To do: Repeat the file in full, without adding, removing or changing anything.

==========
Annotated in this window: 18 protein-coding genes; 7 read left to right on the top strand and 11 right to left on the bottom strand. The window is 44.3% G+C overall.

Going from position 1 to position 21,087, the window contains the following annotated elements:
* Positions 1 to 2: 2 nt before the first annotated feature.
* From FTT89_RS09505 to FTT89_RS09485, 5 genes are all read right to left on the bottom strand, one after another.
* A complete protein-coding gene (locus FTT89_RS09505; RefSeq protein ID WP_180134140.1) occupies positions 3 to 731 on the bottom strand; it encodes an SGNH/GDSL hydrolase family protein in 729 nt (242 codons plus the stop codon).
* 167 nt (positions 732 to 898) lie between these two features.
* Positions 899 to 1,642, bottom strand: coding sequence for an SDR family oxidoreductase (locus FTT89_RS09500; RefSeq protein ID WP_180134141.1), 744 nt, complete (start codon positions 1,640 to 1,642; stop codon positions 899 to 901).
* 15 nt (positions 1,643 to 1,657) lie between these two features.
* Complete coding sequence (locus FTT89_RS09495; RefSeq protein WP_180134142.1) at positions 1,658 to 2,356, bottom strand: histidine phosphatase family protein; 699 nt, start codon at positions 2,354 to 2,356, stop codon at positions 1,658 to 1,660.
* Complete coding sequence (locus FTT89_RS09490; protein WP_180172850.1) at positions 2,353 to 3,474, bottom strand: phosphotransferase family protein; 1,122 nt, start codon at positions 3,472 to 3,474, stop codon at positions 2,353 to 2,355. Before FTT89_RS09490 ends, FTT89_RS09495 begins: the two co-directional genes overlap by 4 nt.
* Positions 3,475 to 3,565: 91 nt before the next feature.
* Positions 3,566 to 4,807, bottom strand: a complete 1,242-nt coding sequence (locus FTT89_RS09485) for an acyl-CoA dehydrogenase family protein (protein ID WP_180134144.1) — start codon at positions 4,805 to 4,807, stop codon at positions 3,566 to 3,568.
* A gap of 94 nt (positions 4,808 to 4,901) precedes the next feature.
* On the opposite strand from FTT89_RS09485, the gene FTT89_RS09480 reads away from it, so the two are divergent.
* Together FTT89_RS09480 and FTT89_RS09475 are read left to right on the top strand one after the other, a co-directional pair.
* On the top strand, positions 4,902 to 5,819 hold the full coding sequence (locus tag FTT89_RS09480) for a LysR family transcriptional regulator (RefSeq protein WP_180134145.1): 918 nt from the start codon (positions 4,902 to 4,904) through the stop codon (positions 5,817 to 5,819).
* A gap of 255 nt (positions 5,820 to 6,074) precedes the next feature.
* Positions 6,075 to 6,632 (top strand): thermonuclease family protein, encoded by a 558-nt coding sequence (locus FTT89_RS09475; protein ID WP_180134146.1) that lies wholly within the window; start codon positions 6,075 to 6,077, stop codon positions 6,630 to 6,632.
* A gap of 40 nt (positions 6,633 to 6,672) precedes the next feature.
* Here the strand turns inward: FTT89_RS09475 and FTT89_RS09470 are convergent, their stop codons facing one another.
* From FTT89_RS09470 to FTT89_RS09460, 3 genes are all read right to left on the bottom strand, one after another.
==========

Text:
Annotated in this window: 18 protein-coding genes; 7 read left to right on the top strand and 11 right to left on the bottom strand. The window is 44.3% G+C overall.

Going from position 1 to position 21,087, the window contains the following annotated elements:
* Positions 1 to 2: 2 nt before the first annotated feature.
* From FTT89_RS09505 to FTT89_RS09485, 5 genes are all read right to left on the bottom strand, one after another.
* A complete protein-coding gene (locus FTT89_RS09505; RefSeq protein ID WP_180134140.1) occupies positions 3 to 731 on the bottom strand; it encodes an SGNH/GDSL hydrolase family protein in 729 nt (242 codons plus the stop codon).
* 167 nt (positions 732 to 898) lie between these two features.
* Positions 899 to 1,642, bottom strand: coding sequence for an SDR family oxidoreductase (locus FTT89_RS09500; RefSeq protein ID WP_180134141.1), 744 nt, complete (start codon positions 1,640 to 1,642; stop codon positions 899 to 901).
* 15 nt (positions 1,643 to 1,657) lie between these two features.
* Complete coding sequence (locus FTT89_RS09495; RefSeq protein WP_180134142.1) at positions 1,658 to 2,356, bottom strand: histidine phosphatase family protein; 699 nt, start codon at positions 2,354 to 2,356, stop codon at positions 1,658 to 1,660.
* Complete coding sequence (locus FTT89_RS09490; protein WP_180172850.1) at positions 2,353 to 3,474, bottom strand: phosphotransferase family protein; 1,122 nt, start codon at positions 3,472 to 3,474, stop codon at positions 2,353 to 2,355. Before FTT89_RS09490 ends, FTT89_RS09495 begins: the two co-directional genes overlap by 4 nt.
* Positions 3,475 to 3,565: 91 nt before the next feature.
* Positions 3,566 to 4,807, bottom strand: a complete 1,242-nt coding sequence (locus FTT89_RS09485) for an acyl-CoA dehydrogenase family protein (protein ID WP_180134144.1) — start codon at positions 4,805 to 4,807, stop codon at positions 3,566 to 3,568.
* A gap of 94 nt (positions 4,808 to 4,901) precedes the next feature.
* On the opposite strand from FTT89_RS09485, the gene FTT89_RS09480 reads away from it, so the two are divergent.
* Together FTT89_RS09480 and FTT89_RS09475 are read left to right on the top strand one after the other, a co-directional pair.
* On the top strand, positions 4,902 to 5,819 hold the full coding sequence (locus tag FTT89_RS09480) for a LysR family transcriptional regulator (RefSeq protein WP_180134145.1): 918 nt from the start codon (positions 4,902 to 4,904) through the stop codon (positions 5,817 to 5,819).
* A gap of 255 nt (positions 5,820 to 6,074) precedes the next feature.
* Positions 6,075 to 6,632 (top strand): thermonuclease family protein, encoded by a 558-nt coding sequence (locus FTT89_RS09475; protein ID WP_180134146.1) that lies wholly within the window; start codon positions 6,075 to 6,077, stop codon positions 6,630 to 6,632.
* A gap of 40 nt (positions 6,633 to 6,672) precedes the next feature.
* Here the strand turns inward: FTT89_RS09475 and FTT89_RS09470 are convergent, their stop codons facing one another.
* From FTT89_RS09470 to FTT89_RS09460, 3 genes are all read right to left on the bottom strand, one after another.